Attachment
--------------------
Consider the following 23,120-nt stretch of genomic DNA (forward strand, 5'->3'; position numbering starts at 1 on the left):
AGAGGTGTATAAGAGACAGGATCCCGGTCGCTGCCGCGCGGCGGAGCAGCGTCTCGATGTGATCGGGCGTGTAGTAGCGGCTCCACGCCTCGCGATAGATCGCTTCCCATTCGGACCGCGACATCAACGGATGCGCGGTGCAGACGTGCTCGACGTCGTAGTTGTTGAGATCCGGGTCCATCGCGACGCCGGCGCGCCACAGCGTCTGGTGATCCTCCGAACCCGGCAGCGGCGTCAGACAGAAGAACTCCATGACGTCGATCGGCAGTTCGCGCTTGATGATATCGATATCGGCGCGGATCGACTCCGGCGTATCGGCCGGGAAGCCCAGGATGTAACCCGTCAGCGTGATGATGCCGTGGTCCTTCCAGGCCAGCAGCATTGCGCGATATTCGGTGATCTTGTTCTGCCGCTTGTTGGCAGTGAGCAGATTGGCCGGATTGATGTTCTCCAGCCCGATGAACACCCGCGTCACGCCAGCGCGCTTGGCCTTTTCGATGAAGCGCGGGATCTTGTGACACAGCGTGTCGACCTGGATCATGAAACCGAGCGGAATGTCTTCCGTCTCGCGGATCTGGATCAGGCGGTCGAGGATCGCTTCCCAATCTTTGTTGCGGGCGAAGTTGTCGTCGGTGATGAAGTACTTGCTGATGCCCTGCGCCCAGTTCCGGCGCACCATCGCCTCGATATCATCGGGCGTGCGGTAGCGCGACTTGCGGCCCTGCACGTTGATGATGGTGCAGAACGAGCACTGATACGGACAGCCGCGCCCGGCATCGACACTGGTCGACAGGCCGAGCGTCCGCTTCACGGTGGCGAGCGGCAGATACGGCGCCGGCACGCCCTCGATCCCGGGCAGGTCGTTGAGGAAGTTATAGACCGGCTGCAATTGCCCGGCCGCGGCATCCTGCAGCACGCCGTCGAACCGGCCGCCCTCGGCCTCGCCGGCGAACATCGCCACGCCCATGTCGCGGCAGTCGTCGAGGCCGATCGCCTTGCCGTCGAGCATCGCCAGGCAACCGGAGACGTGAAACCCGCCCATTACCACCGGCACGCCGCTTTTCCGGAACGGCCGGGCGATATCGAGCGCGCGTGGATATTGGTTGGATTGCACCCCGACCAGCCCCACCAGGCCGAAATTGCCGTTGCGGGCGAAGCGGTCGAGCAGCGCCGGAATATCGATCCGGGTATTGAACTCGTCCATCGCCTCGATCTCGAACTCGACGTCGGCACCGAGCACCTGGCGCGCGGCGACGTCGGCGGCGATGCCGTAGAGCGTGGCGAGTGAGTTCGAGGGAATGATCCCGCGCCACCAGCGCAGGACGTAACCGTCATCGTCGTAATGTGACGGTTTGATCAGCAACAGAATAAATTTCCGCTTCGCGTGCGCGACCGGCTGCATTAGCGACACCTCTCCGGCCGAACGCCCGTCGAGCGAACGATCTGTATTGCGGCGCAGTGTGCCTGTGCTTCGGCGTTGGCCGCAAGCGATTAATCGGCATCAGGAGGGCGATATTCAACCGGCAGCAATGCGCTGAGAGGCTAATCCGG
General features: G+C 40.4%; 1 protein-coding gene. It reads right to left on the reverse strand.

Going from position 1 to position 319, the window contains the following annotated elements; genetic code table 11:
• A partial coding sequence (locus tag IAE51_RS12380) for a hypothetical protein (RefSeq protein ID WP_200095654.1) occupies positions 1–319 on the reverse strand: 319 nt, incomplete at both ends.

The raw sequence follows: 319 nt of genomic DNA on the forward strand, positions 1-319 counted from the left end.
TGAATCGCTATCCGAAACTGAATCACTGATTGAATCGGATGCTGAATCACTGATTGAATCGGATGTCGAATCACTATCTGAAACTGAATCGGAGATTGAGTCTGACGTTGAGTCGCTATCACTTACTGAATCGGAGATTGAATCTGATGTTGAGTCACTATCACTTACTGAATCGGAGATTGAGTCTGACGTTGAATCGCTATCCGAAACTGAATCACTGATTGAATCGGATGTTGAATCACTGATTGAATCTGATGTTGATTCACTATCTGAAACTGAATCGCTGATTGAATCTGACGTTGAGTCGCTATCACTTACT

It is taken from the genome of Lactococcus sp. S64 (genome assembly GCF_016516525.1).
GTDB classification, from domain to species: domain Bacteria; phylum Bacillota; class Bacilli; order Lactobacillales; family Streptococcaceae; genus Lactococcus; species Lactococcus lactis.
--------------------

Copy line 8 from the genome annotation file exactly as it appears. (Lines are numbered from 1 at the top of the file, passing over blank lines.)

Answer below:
It is taken from the genome of Lactococcus sp. S64 (genome assembly GCF_016516525.1).